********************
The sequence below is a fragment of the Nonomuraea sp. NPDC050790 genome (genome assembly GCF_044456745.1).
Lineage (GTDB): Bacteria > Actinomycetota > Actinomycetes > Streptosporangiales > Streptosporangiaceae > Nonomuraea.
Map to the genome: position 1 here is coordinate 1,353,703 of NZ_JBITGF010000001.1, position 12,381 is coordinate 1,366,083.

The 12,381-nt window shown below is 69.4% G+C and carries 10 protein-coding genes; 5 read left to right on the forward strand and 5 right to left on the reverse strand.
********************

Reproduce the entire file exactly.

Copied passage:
The sequence below is a fragment of the Nonomuraea sp. NPDC050790 genome (genome assembly GCF_044456745.1).
Lineage (GTDB): Bacteria > Actinomycetota > Actinomycetes > Streptosporangiales > Streptosporangiaceae > Nonomuraea.
Map to the genome: position 1 here is coordinate 1,353,703 of NZ_JBITGF010000001.1, position 12,381 is coordinate 1,366,083.

The 12,381-nt window shown below is 69.4% G+C and carries 10 protein-coding genes; 5 read left to right on the forward strand and 5 right to left on the reverse strand.